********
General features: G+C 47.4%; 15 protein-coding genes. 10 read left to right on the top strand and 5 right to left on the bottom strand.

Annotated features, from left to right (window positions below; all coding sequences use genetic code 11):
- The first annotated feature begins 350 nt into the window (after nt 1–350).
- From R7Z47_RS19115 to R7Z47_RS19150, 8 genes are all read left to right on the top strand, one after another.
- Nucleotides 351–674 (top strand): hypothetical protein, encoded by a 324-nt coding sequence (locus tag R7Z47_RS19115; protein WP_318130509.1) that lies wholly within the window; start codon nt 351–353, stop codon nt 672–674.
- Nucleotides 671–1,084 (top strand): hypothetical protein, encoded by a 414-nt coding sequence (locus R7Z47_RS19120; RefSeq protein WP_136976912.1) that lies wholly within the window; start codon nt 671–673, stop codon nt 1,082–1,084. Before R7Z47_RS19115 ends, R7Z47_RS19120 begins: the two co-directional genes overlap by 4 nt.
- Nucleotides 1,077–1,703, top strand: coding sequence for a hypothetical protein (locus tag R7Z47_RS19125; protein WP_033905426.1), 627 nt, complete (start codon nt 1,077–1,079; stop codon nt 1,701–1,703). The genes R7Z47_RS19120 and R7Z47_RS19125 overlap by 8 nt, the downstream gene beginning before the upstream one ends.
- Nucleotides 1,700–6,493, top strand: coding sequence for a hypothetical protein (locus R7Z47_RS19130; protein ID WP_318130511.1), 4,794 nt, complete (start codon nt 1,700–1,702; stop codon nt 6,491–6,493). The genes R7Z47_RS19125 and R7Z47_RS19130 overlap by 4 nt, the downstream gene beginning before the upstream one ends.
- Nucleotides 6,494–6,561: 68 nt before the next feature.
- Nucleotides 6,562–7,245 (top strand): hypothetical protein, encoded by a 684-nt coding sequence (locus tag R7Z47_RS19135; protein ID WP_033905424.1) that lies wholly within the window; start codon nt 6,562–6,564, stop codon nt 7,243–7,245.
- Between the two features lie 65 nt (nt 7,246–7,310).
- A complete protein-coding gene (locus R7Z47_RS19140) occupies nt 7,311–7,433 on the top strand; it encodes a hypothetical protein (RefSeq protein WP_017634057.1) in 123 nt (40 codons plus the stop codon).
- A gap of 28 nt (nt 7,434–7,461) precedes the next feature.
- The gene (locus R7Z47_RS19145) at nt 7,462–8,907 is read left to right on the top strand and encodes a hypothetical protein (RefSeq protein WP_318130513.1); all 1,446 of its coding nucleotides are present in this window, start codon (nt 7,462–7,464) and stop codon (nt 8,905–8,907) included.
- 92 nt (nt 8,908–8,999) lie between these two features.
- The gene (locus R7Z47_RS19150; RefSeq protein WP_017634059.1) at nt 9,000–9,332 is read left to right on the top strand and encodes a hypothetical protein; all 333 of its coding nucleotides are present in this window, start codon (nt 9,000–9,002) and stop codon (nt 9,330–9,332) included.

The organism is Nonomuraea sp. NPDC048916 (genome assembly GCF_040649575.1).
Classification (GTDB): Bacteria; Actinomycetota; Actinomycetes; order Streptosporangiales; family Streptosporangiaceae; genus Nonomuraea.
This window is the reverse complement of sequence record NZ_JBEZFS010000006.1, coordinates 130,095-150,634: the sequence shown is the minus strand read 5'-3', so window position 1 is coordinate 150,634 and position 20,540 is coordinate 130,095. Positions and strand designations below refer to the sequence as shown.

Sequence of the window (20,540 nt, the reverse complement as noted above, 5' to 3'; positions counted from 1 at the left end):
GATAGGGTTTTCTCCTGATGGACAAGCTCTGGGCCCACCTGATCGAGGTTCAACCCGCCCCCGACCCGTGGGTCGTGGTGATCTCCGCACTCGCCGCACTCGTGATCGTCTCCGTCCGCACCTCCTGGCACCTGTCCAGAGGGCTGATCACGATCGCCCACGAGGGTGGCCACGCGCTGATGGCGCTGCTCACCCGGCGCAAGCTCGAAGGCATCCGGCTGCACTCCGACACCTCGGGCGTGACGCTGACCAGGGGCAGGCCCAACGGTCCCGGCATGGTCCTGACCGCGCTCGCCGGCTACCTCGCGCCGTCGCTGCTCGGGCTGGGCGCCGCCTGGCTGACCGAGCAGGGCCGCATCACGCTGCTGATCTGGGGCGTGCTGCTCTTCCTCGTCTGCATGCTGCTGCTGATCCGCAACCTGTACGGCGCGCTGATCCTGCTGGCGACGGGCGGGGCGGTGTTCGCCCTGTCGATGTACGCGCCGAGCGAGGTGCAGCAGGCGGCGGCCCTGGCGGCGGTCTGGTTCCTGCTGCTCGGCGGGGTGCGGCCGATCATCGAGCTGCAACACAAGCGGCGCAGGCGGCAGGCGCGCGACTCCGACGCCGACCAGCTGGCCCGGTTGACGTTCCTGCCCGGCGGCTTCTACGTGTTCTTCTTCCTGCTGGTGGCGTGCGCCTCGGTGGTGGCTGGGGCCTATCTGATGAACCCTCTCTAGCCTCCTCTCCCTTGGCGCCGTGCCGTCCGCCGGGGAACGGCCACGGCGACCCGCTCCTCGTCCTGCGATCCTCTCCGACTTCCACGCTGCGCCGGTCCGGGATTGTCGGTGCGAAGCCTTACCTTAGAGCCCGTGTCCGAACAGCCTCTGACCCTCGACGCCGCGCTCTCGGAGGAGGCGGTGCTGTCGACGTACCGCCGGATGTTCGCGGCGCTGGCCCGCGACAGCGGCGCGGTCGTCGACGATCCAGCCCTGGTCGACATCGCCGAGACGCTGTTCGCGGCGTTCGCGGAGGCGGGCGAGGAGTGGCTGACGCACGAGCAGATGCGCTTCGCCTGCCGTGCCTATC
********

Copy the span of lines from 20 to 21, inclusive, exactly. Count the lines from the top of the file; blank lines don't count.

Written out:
Sequence of the window (20,540 nt, the reverse complement as noted above, 5' to 3'; positions counted from 1 at the left end):
GATAGGGTTTTCTCCTGATGGACAAGCTCTGGGCCCACCTGATCGAGGTTCAACCCGCCCCCGACCCGTGGGTCGTGGTGATCTCCGCACTCGCCGCACTCGTGATCGTCTCCGTCCGCACCTCCTGGCACCTGTCCAGAGGGCTGATCACGATCGCCCACGAGGGTGGCCACGCGCTGATGGCGCTGCTCACCCGGCGCAAGCTCGAAGGCATCCGGCTGCACTCCGACACCTCGGGCGTGACGCTGACCAGGGGCAGGCCCAACGGTCCCGGCATGGTCCTGACCGCGCTCGCCGGCTACCTCGCGCCGTCGCTGCTCGGGCTGGGCGCCGCCTGGCTGACCGAGCAGGGCCGCATCACGCTGCTGATCTGGGGCGTGCTGCTCTTCCTCGTCTGCATGCTGCTGCTGATCCGCAACCTGTACGGCGCGCTGATCCTGCTGGCGACGGGCGGGGCGGTGTTCGCCCTGTCGATGTACGCGCCGAGCGAGGTGCAGCAGGCGGCGGCCCTGGCGGCGGTCTGGTTCCTGCTGCTCGGCGGGGTGCGGCCGATCATCGAGCTGCAACACAAGCGGCGCAGGCGGCAGGCGCGCGACTCCGACGCCGACCAGCTGGCCCGGTTGACGTTCCTGCCCGGCGGCTTCTACGTGTTCTTCTTCCTGCTGGTGGCGTGCGCCTCGGTGGTGGCTGGGGCCTATCTGATGAACCCTCTCTAGCCTCCTCTCCCTTGGCGCCGTGCCGTCCGCCGGGGAACGGCCACGGCGACCCGCTCCTCGTCCTGCGATCCTCTCCGACTTCCACGCTGCGCCGGTCCGGGATTGTCGGTGCGAAGCCTTACCTTAGAGCCCGTGTCCGAACAGCCTCTGACCCTCGACGCCGCGCTCTCGGAGGAGGCGGTGCTGTCGACGTACCGCCGGATGTTCGCGGCGCTGGCCCGCGACAGCGGCGCGGTCGTCGACGATCCAGCCCTGGTCGACATCGCCGAGACGCTGTTCGCGGCGTTCGCGGAGGCGGGCGAGGAGTGGCTGACGCACGAGCAGATGCGCTTCGCCTGCCGTGCCTATC